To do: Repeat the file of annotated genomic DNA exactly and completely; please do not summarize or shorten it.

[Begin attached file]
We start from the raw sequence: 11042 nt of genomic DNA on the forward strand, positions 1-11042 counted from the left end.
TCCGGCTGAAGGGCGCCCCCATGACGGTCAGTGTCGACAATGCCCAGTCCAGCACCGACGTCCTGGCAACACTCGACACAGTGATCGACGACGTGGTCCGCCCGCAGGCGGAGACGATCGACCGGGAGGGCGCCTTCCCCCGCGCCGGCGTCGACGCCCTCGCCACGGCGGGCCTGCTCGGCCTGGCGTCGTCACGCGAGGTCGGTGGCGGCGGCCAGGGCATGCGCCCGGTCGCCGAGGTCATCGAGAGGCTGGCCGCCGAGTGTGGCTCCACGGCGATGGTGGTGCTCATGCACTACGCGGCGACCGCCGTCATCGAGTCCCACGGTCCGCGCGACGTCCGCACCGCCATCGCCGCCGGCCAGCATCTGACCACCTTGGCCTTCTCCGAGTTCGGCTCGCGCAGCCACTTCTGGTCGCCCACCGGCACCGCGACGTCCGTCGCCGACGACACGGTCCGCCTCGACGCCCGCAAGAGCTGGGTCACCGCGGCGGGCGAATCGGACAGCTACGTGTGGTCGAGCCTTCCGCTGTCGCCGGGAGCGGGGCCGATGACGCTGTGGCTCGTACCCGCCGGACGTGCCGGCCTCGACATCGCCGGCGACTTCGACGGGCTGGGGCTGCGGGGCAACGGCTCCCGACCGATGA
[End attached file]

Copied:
We start from the raw sequence: 11042 nt of genomic DNA on the forward strand, positions 1-11042 counted from the left end.
TCCGGCTGAAGGGCGCCCCCATGACGGTCAGTGTCGACAATGCCCAGTCCAGCACCGACGTCCTGGCAACACTCGACACAGTGATCGACGACGTGGTCCGCCCGCAGGCGGAGACGATCGACCGGGAGGGCGCCTTCCCCCGCGCCGGCGTCGACGCCCTCGCCACGGCGGGCCTGCTCGGCCTGGCGTCGTCACGCGAGGTCGGTGGCGGCGGCCAGGGCATGCGCCCGGTCGCCGAGGTCATCGAGAGGCTGGCCGCCGAGTGTGGCTCCACGGCGATGGTGGTGCTCATGCACTACGCGGCGACCGCCGTCATCGAGTCCCACGGTCCGCGCGACGTCCGCACCGCCATCGCCGCCGGCCAGCATCTGACCACCTTGGCCTTCTCCGAGTTCGGCTCGCGCAGCCACTTCTGGTCGCCCACCGGCACCGCGACGTCCGTCGCCGACGACACGGTCCGCCTCGACGCCCGCAAGAGCTGGGTCACCGCGGCGGGCGAATCGGACAGCTACGTGTGGTCGAGCCTTCCGCTGTCGCCGGGAGCGGGGCCGATGACGCTGTGGCTCGTACCCGCCGGACGTGCCGGCCTCGACATCGCCGGCGACTTCGACGGGCTGGGGCTGCGGGGCAACGGCTCCCGACCGATGA